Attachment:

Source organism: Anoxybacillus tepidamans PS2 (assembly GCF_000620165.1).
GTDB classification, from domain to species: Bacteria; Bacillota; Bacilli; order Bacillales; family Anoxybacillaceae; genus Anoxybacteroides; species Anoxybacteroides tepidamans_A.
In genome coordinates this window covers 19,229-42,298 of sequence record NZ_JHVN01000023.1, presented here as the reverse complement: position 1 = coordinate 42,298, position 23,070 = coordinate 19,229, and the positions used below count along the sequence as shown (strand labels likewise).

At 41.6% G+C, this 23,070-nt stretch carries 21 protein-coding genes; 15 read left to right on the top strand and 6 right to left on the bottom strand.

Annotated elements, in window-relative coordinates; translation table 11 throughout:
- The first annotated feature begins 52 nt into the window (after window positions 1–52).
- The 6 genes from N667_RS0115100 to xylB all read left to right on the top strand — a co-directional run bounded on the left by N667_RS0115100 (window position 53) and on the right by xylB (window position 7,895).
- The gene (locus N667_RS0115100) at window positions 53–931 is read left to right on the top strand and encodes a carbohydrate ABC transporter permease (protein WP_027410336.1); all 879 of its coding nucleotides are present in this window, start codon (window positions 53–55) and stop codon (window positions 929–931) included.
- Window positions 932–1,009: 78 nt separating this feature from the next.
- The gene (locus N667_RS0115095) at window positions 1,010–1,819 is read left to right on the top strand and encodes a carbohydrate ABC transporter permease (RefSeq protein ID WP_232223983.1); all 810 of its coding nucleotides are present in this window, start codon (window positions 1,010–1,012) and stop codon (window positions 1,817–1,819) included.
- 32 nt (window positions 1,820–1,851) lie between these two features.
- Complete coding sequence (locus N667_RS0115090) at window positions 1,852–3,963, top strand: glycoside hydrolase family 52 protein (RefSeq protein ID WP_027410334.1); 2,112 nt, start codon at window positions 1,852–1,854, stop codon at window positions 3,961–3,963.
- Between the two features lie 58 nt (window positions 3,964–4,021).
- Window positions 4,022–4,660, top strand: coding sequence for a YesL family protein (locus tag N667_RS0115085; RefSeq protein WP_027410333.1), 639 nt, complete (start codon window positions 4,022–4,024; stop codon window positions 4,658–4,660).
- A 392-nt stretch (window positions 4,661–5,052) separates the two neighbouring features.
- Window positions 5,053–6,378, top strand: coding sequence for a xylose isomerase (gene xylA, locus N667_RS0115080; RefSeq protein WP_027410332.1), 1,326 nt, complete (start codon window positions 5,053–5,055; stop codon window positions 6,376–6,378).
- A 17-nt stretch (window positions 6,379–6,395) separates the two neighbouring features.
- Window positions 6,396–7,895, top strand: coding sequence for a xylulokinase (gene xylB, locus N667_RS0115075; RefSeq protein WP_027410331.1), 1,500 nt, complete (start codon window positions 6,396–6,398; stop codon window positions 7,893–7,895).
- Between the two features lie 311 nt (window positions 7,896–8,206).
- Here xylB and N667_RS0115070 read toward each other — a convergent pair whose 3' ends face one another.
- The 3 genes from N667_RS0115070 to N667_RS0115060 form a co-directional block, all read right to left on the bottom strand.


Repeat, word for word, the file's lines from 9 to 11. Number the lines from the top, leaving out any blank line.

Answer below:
- Window positions 932–1,009: 78 nt separating this feature from the next.
- The gene (locus N667_RS0115095) at window positions 1,010–1,819 is read left to right on the top strand and encodes a carbohydrate ABC transporter permease (RefSeq protein ID WP_232223983.1); all 810 of its coding nucleotides are present in this window, start codon (window positions 1,010–1,012) and stop codon (window positions 1,817–1,819) included.
- 32 nt (window positions 1,820–1,851) lie between these two features.